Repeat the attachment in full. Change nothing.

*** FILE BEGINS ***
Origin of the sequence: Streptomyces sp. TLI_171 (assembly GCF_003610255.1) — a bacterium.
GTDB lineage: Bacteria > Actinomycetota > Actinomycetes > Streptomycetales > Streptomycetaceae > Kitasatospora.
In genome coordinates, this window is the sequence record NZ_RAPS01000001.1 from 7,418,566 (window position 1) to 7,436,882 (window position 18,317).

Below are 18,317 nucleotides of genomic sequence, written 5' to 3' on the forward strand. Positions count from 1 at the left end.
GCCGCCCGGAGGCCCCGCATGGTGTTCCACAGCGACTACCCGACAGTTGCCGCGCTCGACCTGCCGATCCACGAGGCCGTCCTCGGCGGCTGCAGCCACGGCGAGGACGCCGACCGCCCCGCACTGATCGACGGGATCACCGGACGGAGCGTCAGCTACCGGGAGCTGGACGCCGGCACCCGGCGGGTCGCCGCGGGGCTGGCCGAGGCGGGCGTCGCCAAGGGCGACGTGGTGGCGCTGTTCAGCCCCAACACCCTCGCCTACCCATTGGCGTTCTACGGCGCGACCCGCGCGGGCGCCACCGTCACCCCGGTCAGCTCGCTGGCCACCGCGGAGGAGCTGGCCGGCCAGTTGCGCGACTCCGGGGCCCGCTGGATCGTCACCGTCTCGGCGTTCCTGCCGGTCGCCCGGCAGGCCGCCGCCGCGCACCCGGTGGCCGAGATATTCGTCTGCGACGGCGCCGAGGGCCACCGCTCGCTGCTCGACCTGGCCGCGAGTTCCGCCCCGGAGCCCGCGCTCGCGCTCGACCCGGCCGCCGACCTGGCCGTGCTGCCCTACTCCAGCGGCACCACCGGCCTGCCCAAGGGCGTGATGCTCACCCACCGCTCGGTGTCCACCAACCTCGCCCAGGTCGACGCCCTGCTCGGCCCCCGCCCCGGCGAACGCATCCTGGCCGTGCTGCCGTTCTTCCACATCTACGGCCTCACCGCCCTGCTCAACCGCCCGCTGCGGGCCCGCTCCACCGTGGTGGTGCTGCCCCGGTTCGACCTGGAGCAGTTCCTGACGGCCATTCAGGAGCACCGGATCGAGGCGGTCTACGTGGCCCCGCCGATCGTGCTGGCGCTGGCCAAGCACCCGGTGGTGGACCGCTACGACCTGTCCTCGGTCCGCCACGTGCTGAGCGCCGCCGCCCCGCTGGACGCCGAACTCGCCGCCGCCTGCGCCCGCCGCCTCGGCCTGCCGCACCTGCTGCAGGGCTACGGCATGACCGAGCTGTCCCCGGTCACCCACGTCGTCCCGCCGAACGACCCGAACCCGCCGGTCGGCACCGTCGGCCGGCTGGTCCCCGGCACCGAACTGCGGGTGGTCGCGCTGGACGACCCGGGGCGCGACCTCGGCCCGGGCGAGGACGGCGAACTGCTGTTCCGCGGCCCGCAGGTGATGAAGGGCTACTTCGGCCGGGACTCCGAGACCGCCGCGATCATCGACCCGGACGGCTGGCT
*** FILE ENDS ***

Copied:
Origin of the sequence: Streptomyces sp. TLI_171 (assembly GCF_003610255.1) — a bacterium.
GTDB lineage: Bacteria > Actinomycetota > Actinomycetes > Streptomycetales > Streptomycetaceae > Kitasatospora.
In genome coordinates, this window is the sequence record NZ_RAPS01000001.1 from 7,418,566 (window position 1) to 7,436,882 (window position 18,317).

Below are 18,317 nucleotides of genomic sequence, written 5' to 3' on the forward strand. Positions count from 1 at the left end.
GCCGCCCGGAGGCCCCGCATGGTGTTCCACAGCGACTACCCGACAGTTGCCGCGCTCGACCTGCCGATCCACGAGGCCGTCCTCGGCGGCTGCAGCCACGGCGAGGACGCCGACCGCCCCGCACTGATCGACGGGATCACCGGACGGAGCGTCAGCTACCGGGAGCTGGACGCCGGCACCCGGCGGGTCGCCGCGGGGCTGGCCGAGGCGGGCGTCGCCAAGGGCGACGTGGTGGCGCTGTTCAGCCCCAACACCCTCGCCTACCCATTGGCGTTCTACGGCGCGACCCGCGCGGGCGCCACCGTCACCCCGGTCAGCTCGCTGGCCACCGCGGAGGAGCTGGCCGGCCAGTTGCGCGACTCCGGGGCCCGCTGGATCGTCACCGTCTCGGCGTTCCTGCCGGTCGCCCGGCAGGCCGCCGCCGCGCACCCGGTGGCCGAGATATTCGTCTGCGACGGCGCCGAGGGCCACCGCTCGCTGCTCGACCTGGCCGCGAGTTCCGCCCCGGAGCCCGCGCTCGCGCTCGACCCGGCCGCCGACCTGGCCGTGCTGCCCTACTCCAGCGGCACCACCGGCCTGCCCAAGGGCGTGATGCTCACCCACCGCTCGGTGTCCACCAACCTCGCCCAGGTCGACGCCCTGCTCGGCCCCCGCCCCGGCGAACGCATCCTGGCCGTGCTGCCGTTCTTCCACATCTACGGCCTCACCGCCCTGCTCAACCGCCCGCTGCGGGCCCGCTCCACCGTGGTGGTGCTGCCCCGGTTCGACCTGGAGCAGTTCCTGACGGCCATTCAGGAGCACCGGATCGAGGCGGTCTACGTGGCCCCGCCGATCGTGCTGGCGCTGGCCAAGCACCCGGTGGTGGACCGCTACGACCTGTCCTCGGTCCGCCACGTGCTGAGCGCCGCCGCCCCGCTGGACGCCGAACTCGCCGCCGCCTGCGCCCGCCGCCTCGGCCTGCCGCACCTGCTGCAGGGCTACGGCATGACCGAGCTGTCCCCGGTCACCCACGTCGTCCCGCCGAACGACCCGAACCCGCCGGTCGGCACCGTCGGCCGGCTGGTCCCCGGCACCGAACTGCGGGTGGTCGCGCTGGACGACCCGGGGCGCGACCTCGGCCCGGGCGAGGACGGCGAACTGCTGTTCCGCGGCCCGCAGGTGATGAAGGGCTACTTCGGCCGGGACTCCGAGACCGCCGCGATCATCGACCCGGACGGCTGGCT